Invaders like the zebra mussel and the ruffe receive much attention because they can be common in shallow water near shore and also because they are large enough to be easily seen. Less well-known, but smaller, invaders are no less important within the complex ecological communities of the Great Lakes. For example, during the 1980s the zooplankton Bythotrephes cederstroemi, (sometimes called the "spiny waterflea," although it is not an insect) entered the waters of the Great Lakes from a European source. Although its average length is scarcely more than one centimeter (0.4 inch), Bythotrephes can have as profound an effect on an ecosystem as a larger invader.


Bythotrephes (bith-o-TREH-feez) is easily recognized by its unique body shape. The tail spine is its distinguishing feature and separates it from all other free-swimming lake invertebrate animals, or zooplankton. The spine is proportionately long, often comprising over 70 percent of the animal's total length. The spine contains from one to four pairs of thorn-like barbs. Juveniles are born with just one pair, so these barbs can be used to determine the age of the animal.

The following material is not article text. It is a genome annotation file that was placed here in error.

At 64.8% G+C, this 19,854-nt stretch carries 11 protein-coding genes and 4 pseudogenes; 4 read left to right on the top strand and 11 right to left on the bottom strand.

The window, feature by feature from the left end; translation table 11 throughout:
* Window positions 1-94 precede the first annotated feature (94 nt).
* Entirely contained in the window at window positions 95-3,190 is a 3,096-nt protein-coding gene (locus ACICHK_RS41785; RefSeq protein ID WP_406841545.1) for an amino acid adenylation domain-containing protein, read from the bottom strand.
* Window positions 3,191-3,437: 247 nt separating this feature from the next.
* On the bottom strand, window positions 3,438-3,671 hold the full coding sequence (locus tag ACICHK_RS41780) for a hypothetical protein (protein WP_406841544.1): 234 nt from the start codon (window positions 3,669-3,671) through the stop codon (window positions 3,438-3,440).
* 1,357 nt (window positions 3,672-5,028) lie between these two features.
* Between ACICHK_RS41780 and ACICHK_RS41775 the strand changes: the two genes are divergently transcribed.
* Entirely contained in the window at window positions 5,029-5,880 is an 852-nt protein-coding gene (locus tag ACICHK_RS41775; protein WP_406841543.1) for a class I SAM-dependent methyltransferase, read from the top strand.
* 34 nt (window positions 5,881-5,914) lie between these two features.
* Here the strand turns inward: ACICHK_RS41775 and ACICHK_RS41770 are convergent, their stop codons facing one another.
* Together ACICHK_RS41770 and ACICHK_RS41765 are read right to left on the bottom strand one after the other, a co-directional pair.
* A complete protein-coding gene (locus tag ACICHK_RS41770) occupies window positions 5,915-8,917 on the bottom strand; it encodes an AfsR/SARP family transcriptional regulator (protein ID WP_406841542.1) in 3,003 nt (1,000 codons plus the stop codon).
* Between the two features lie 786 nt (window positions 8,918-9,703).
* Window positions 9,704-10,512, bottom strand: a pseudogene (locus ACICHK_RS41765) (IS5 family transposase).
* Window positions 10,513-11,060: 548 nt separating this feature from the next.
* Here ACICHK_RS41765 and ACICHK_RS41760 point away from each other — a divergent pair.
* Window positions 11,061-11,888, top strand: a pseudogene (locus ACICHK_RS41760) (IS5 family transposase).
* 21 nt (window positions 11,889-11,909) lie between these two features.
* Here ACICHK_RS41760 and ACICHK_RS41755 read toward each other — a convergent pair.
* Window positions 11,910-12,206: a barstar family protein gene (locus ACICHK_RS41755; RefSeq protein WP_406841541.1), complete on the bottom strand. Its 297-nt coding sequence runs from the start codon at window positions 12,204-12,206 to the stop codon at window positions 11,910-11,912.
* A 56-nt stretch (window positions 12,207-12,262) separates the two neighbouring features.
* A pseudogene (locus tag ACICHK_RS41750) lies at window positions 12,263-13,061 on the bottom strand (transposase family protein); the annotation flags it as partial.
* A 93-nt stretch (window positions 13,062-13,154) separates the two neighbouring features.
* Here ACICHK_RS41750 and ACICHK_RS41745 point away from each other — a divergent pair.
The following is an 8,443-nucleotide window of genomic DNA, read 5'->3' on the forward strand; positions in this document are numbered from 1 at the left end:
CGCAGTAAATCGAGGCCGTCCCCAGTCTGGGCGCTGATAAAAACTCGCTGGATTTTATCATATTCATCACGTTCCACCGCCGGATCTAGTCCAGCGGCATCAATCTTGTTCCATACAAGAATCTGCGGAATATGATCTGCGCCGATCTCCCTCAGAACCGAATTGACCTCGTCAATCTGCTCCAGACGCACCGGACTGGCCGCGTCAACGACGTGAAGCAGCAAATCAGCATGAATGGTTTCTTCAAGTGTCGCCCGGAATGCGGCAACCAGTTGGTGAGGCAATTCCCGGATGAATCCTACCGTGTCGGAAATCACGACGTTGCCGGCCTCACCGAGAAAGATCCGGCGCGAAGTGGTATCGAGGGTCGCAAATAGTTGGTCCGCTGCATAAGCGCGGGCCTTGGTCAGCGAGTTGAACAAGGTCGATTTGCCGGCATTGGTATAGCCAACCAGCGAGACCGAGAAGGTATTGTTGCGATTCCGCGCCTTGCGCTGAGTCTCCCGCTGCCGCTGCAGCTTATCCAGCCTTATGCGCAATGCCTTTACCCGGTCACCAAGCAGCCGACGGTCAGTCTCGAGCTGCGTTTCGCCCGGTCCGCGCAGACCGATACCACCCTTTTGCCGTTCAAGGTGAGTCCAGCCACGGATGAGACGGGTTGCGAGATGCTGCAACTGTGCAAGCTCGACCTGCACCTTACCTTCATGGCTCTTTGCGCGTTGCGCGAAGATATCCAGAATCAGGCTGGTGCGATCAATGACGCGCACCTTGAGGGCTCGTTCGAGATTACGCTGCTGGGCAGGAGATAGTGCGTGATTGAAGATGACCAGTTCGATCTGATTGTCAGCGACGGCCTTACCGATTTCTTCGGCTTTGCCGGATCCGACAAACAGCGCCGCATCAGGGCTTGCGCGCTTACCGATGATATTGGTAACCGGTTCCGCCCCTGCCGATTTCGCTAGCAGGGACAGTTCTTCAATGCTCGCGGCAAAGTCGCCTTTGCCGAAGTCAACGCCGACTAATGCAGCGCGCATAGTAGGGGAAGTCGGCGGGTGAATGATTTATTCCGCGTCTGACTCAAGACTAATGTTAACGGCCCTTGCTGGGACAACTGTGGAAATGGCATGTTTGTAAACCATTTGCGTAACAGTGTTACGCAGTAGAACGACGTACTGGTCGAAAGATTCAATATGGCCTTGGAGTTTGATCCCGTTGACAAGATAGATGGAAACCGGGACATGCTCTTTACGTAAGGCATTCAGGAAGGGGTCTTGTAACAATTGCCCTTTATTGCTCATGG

The head consists primarily of a single, large eye filled with black pigment. Also present are a pair of mandibles, or jaws. Bythotrephes uses these sickle-shaped mandibles to pierce and shred its prey. The animals possess four pairs of legs, the first pair being much longer than the others. These first legs are used for catching prey, whereas the other pairs of limbs are designed for grasping prey while they are being consumed. Just behind the head is a pair of swimming antennae, which propel the animals through the water. Bythotrephes are good swimmers, moving several times their body length in a second. The ability to swim, as opposed to merely drifting with the current, helps Bythotrephes to encounter prey and to move between shallow and deeper lake waters.